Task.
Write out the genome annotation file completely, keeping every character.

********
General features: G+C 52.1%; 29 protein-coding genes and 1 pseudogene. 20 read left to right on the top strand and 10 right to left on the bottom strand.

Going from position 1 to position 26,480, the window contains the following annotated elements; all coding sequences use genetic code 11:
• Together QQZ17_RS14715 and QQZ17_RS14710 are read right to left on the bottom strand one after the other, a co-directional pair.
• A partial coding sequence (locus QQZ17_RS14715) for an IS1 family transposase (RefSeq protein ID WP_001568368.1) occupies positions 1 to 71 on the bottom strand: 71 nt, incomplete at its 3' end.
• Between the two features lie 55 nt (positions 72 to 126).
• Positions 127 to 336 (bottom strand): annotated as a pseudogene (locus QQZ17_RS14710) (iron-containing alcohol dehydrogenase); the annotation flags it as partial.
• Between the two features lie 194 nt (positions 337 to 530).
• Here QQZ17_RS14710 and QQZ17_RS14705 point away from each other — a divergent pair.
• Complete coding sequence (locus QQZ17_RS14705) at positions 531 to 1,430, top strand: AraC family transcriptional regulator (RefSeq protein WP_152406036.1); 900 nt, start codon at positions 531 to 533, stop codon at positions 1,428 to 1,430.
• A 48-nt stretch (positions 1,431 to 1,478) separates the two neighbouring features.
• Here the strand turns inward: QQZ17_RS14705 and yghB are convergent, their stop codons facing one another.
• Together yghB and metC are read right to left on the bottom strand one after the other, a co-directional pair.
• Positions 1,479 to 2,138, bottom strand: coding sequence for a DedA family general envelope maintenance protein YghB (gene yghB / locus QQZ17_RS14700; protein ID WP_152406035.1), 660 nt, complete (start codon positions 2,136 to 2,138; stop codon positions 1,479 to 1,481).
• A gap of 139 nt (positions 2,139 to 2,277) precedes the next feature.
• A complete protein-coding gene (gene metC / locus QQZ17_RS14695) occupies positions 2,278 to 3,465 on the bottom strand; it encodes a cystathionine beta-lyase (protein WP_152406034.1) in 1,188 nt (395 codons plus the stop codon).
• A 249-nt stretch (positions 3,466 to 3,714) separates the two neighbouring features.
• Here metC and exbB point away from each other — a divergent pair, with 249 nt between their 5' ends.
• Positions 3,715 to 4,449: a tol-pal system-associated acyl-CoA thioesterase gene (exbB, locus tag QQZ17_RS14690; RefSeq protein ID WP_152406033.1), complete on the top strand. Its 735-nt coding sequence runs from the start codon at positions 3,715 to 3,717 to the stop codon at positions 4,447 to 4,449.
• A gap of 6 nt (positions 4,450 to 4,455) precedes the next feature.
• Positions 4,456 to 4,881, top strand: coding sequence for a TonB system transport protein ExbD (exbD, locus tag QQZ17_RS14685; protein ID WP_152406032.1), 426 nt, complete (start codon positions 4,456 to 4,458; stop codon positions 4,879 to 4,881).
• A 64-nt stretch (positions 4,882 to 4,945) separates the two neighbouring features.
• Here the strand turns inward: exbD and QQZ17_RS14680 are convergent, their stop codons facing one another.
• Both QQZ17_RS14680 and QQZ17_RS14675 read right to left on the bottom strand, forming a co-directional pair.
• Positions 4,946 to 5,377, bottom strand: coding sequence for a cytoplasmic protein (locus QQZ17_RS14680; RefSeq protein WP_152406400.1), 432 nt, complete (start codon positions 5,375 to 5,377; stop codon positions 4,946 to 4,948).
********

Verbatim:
General features: G+C 52.1%; 29 protein-coding genes and 1 pseudogene. 20 read left to right on the top strand and 10 right to left on the bottom strand.

Going from position 1 to position 26,480, the window contains the following annotated elements; all coding sequences use genetic code 11:
• Together QQZ17_RS14715 and QQZ17_RS14710 are read right to left on the bottom strand one after the other, a co-directional pair.
• A partial coding sequence (locus QQZ17_RS14715) for an IS1 family transposase (RefSeq protein ID WP_001568368.1) occupies positions 1 to 71 on the bottom strand: 71 nt, incomplete at its 3' end.
• Between the two features lie 55 nt (positions 72 to 126).
• Positions 127 to 336 (bottom strand): annotated as a pseudogene (locus QQZ17_RS14710) (iron-containing alcohol dehydrogenase); the annotation flags it as partial.
• Between the two features lie 194 nt (positions 337 to 530).
• Here QQZ17_RS14710 and QQZ17_RS14705 point away from each other — a divergent pair.
• Complete coding sequence (locus QQZ17_RS14705) at positions 531 to 1,430, top strand: AraC family transcriptional regulator (RefSeq protein WP_152406036.1); 900 nt, start codon at positions 531 to 533, stop codon at positions 1,428 to 1,430.
• A 48-nt stretch (positions 1,431 to 1,478) separates the two neighbouring features.
• Here the strand turns inward: QQZ17_RS14705 and yghB are convergent, their stop codons facing one another.
• Together yghB and metC are read right to left on the bottom strand one after the other, a co-directional pair.
• Positions 1,479 to 2,138, bottom strand: coding sequence for a DedA family general envelope maintenance protein YghB (gene yghB / locus QQZ17_RS14700; protein ID WP_152406035.1), 660 nt, complete (start codon positions 2,136 to 2,138; stop codon positions 1,479 to 1,481).
• A gap of 139 nt (positions 2,139 to 2,277) precedes the next feature.
• A complete protein-coding gene (gene metC / locus QQZ17_RS14695) occupies positions 2,278 to 3,465 on the bottom strand; it encodes a cystathionine beta-lyase (protein WP_152406034.1) in 1,188 nt (395 codons plus the stop codon).
• A 249-nt stretch (positions 3,466 to 3,714) separates the two neighbouring features.
• Here metC and exbB point away from each other — a divergent pair, with 249 nt between their 5' ends.
• Positions 3,715 to 4,449: a tol-pal system-associated acyl-CoA thioesterase gene (exbB, locus tag QQZ17_RS14690; RefSeq protein ID WP_152406033.1), complete on the top strand. Its 735-nt coding sequence runs from the start codon at positions 3,715 to 3,717 to the stop codon at positions 4,447 to 4,449.
• A gap of 6 nt (positions 4,450 to 4,455) precedes the next feature.
• Positions 4,456 to 4,881, top strand: coding sequence for a TonB system transport protein ExbD (exbD, locus tag QQZ17_RS14685; protein ID WP_152406032.1), 426 nt, complete (start codon positions 4,456 to 4,458; stop codon positions 4,879 to 4,881).
• A 64-nt stretch (positions 4,882 to 4,945) separates the two neighbouring features.
• Here the strand turns inward: exbD and QQZ17_RS14680 are convergent, their stop codons facing one another.
• Both QQZ17_RS14680 and QQZ17_RS14675 read right to left on the bottom strand, forming a co-directional pair.
• Positions 4,946 to 5,377, bottom strand: coding sequence for a cytoplasmic protein (locus QQZ17_RS14680; RefSeq protein WP_152406400.1), 432 nt, complete (start codon positions 5,375 to 5,377; stop codon positions 4,946 to 4,948).